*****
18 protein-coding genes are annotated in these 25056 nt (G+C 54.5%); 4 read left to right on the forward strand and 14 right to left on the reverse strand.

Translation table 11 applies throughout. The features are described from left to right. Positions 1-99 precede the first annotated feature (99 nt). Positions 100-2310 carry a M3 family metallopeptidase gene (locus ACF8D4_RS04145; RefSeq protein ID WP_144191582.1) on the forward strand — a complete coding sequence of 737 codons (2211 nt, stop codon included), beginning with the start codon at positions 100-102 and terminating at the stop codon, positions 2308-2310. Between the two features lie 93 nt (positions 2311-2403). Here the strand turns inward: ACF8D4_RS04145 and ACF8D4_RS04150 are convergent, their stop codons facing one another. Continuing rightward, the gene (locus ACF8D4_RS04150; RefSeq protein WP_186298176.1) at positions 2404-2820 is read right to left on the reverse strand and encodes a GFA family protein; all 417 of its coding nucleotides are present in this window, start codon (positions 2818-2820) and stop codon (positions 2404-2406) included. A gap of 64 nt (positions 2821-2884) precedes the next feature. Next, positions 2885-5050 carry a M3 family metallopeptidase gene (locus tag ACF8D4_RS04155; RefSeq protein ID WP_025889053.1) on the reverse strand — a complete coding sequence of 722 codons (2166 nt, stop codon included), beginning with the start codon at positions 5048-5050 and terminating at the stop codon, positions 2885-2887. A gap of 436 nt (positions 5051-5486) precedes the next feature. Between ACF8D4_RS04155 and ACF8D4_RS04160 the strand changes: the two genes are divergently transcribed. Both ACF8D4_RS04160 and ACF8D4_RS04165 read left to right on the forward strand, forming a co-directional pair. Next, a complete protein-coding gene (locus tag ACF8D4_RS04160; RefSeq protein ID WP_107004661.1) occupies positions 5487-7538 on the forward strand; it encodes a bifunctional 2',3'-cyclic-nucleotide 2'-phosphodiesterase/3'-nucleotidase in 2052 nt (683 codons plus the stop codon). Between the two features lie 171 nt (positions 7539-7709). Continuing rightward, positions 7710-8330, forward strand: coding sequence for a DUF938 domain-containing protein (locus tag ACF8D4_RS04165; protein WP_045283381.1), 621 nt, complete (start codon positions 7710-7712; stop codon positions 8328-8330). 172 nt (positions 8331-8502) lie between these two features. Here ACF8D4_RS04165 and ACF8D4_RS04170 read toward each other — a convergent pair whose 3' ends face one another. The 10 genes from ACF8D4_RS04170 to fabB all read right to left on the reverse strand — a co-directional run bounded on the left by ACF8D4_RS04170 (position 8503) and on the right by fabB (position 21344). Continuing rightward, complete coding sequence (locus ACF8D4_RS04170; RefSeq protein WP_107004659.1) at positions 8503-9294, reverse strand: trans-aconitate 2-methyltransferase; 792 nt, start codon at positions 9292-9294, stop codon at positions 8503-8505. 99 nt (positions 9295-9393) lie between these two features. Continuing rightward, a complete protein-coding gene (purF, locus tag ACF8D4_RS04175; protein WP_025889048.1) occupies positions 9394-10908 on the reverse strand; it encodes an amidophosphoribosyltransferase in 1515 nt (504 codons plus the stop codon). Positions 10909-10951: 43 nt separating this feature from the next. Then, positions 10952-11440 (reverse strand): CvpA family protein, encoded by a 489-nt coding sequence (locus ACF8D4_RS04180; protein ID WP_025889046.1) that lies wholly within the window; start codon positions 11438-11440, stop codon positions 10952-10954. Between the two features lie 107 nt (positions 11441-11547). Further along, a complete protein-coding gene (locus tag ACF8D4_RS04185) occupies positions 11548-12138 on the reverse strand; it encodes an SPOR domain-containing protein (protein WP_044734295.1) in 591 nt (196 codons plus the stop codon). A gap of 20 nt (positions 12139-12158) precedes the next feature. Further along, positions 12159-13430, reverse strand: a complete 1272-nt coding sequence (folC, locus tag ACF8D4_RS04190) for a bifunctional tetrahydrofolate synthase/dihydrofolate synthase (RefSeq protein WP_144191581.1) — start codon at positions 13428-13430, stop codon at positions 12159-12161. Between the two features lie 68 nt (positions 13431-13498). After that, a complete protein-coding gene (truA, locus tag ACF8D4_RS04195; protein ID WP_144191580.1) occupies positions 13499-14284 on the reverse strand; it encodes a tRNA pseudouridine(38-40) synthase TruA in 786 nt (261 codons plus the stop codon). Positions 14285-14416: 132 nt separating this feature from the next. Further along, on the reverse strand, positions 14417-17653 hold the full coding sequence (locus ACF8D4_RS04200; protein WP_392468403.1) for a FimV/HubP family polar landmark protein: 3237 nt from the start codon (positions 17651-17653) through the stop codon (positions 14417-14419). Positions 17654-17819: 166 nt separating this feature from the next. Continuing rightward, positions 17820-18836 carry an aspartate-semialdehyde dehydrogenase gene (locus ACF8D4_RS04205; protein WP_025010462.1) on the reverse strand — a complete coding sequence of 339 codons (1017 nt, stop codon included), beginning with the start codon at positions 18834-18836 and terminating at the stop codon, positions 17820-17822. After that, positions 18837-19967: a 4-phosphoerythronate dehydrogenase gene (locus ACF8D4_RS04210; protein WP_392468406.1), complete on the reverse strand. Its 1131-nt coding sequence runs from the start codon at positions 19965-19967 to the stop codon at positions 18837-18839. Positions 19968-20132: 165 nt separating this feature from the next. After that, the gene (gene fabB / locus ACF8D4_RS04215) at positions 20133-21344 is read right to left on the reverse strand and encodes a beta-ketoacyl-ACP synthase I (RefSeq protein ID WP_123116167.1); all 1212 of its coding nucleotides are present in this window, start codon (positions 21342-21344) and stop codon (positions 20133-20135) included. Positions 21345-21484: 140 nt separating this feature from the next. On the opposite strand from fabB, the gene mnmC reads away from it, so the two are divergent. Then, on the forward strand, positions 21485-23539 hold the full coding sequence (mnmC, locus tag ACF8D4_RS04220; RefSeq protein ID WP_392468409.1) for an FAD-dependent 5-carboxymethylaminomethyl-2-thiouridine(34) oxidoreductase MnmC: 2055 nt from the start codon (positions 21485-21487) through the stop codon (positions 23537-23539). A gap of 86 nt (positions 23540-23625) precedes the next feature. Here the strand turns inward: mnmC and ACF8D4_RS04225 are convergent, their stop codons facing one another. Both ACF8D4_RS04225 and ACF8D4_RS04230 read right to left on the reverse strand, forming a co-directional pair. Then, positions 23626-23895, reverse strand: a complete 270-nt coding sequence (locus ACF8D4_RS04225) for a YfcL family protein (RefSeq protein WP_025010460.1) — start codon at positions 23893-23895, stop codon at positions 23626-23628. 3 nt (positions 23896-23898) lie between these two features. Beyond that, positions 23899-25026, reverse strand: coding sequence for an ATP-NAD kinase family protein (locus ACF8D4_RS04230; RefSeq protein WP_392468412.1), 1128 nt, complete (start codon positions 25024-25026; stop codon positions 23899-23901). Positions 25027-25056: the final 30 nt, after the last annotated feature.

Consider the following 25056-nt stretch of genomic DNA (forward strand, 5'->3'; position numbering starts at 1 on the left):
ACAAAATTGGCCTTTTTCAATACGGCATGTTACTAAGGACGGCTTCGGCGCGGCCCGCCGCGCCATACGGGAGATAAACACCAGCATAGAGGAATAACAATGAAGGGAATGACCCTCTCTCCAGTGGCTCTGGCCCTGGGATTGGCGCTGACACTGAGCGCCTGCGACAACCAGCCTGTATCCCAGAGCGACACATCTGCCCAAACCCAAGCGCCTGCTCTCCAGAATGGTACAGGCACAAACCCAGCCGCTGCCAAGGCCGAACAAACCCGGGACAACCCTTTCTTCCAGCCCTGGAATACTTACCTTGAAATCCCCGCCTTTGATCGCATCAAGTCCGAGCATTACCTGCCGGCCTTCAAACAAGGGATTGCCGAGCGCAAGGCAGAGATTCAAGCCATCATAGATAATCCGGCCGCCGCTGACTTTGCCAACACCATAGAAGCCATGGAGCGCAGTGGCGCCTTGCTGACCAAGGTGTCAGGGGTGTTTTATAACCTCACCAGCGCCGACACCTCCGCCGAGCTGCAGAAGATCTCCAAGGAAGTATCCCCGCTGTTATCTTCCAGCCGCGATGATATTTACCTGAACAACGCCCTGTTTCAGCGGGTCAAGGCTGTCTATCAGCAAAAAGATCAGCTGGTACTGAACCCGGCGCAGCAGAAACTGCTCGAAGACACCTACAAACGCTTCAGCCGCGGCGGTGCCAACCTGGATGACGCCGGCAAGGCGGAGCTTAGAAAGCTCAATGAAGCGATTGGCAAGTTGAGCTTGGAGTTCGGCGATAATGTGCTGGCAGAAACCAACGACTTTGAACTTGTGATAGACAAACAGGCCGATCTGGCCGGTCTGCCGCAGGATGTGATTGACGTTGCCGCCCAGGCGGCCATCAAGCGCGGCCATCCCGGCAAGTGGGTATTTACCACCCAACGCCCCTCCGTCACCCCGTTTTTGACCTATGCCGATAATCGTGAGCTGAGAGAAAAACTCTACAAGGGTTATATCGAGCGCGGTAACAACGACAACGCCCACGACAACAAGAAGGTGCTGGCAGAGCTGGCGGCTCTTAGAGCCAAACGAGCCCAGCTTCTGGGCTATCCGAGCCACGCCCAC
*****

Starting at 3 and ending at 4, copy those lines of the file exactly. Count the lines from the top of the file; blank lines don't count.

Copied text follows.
Consider the following 25056-nt stretch of genomic DNA (forward strand, 5'->3'; position numbering starts at 1 on the left):
ACAAAATTGGCCTTTTTCAATACGGCATGTTACTAAGGACGGCTTCGGCGCGGCCCGCCGCGCCATACGGGAGATAAACACCAGCATAGAGGAATAACAATGAAGGGAATGACCCTCTCTCCAGTGGCTCTGGCCCTGGGATTGGCGCTGACACTGAGCGCCTGCGACAACCAGCCTGTATCCCAGAGCGACACATCTGCCCAAACCCAAGCGCCTGCTCTCCAGAATGGTACAGGCACAAACCCAGCCGCTGCCAAGGCCGAACAAACCCGGGACAACCCTTTCTTCCAGCCCTGGAATACTTACCTTGAAATCCCCGCCTTTGATCGCATCAAGTCCGAGCATTACCTGCCGGCCTTCAAACAAGGGATTGCCGAGCGCAAGGCAGAGATTCAAGCCATCATAGATAATCCGGCCGCCGCTGACTTTGCCAACACCATAGAAGCCATGGAGCGCAGTGGCGCCTTGCTGACCAAGGTGTCAGGGGTGTTTTATAACCTCACCAGCGCCGACACCTCCGCCGAGCTGCAGAAGATCTCCAAGGAAGTATCCCCGCTGTTATCTTCCAGCCGCGATGATATTTACCTGAACAACGCCCTGTTTCAGCGGGTCAAGGCTGTCTATCAGCAAAAAGATCAGCTGGTACTGAACCCGGCGCAGCAGAAACTGCTCGAAGACACCTACAAACGCTTCAGCCGCGGCGGTGCCAACCTGGATGACGCCGGCAAGGCGGAGCTTAGAAAGCTCAATGAAGCGATTGGCAAGTTGAGCTTGGAGTTCGGCGATAATGTGCTGGCAGAAACCAACGACTTTGAACTTGTGATAGACAAACAGGCCGATCTGGCCGGTCTGCCGCAGGATGTGATTGACGTTGCCGCCCAGGCGGCCATCAAGCGCGGCCATCCCGGCAAGTGGGTATTTACCACCCAACGCCCCTCCGTCACCCCGTTTTTGACCTATGCCGATAATCGTGAGCTGAGAGAAAAACTCTACAAGGGTTATATCGAGCGCGGTAACAACGACAACGCCCACGACAACAAGAAGGTGCTGGCAGAGCTGGCGGCTCTTAGAGCCAAACGAGCCCAGCTTCTGGGCTATCCGAGCCACGCCCAC